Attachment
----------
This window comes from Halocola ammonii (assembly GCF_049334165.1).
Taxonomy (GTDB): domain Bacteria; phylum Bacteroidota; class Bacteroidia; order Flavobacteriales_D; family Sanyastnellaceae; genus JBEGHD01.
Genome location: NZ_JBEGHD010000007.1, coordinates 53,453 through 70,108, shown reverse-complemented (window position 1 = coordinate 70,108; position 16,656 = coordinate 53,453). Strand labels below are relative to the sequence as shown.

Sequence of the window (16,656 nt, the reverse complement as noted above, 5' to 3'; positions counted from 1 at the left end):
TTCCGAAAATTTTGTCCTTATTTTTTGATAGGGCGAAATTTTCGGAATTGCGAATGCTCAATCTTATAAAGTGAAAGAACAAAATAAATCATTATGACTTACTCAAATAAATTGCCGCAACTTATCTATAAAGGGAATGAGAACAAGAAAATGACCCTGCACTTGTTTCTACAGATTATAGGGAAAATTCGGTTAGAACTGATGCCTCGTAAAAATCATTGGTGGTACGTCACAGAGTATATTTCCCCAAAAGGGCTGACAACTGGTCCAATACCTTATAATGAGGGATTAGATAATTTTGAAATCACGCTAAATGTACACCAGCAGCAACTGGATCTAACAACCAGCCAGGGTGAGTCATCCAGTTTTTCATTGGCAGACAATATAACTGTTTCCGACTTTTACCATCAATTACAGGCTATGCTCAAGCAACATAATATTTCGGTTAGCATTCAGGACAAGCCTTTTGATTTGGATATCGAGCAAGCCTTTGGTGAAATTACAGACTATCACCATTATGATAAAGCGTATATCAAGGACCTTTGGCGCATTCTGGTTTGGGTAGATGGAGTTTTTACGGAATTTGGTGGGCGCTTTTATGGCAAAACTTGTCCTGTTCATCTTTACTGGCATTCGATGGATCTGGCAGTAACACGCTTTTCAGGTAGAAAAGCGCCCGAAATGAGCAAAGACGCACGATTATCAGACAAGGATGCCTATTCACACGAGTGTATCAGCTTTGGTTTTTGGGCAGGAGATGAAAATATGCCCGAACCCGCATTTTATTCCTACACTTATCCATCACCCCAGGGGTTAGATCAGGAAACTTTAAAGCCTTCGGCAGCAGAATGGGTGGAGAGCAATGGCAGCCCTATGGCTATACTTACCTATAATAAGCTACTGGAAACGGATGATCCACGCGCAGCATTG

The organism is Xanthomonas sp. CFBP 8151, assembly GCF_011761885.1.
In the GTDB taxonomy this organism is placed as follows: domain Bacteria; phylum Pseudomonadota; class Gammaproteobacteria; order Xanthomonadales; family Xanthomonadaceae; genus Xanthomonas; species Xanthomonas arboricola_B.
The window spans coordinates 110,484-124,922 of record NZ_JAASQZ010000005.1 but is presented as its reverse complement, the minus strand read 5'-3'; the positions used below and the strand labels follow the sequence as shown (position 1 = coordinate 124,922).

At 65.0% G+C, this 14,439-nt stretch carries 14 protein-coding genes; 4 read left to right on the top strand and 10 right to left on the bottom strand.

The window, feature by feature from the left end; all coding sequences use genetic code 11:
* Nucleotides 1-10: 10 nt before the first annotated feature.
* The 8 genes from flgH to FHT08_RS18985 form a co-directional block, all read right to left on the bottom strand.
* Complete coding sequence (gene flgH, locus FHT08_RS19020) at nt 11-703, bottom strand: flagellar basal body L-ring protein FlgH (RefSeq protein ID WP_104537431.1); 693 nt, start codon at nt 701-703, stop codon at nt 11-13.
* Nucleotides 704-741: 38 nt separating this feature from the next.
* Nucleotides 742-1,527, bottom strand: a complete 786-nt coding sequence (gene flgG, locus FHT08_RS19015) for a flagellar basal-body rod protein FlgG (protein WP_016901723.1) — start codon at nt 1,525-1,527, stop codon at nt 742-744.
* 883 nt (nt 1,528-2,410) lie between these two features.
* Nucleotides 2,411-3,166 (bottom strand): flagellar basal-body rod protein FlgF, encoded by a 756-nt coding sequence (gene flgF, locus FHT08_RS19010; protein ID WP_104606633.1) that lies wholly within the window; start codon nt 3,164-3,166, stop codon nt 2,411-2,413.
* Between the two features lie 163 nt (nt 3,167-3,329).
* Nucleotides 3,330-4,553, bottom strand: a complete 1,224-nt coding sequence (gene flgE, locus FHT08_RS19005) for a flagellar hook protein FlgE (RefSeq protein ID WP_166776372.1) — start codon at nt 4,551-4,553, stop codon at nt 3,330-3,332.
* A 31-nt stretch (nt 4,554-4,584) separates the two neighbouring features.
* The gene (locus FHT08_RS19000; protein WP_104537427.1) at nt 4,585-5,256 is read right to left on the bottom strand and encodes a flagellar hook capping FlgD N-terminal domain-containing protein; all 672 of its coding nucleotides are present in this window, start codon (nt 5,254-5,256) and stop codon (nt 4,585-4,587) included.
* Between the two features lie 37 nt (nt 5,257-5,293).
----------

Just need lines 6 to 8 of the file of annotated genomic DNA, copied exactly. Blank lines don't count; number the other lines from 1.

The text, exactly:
The organism is Xanthomonas sp. CFBP 8151, assembly GCF_011761885.1.
In the GTDB taxonomy this organism is placed as follows: domain Bacteria; phylum Pseudomonadota; class Gammaproteobacteria; order Xanthomonadales; family Xanthomonadaceae; genus Xanthomonas; species Xanthomonas arboricola_B.
The window spans coordinates 110,484-124,922 of record NZ_JAASQZ010000005.1 but is presented as its reverse complement, the minus strand read 5'-3'; the positions used below and the strand labels follow the sequence as shown (position 1 = coordinate 124,922).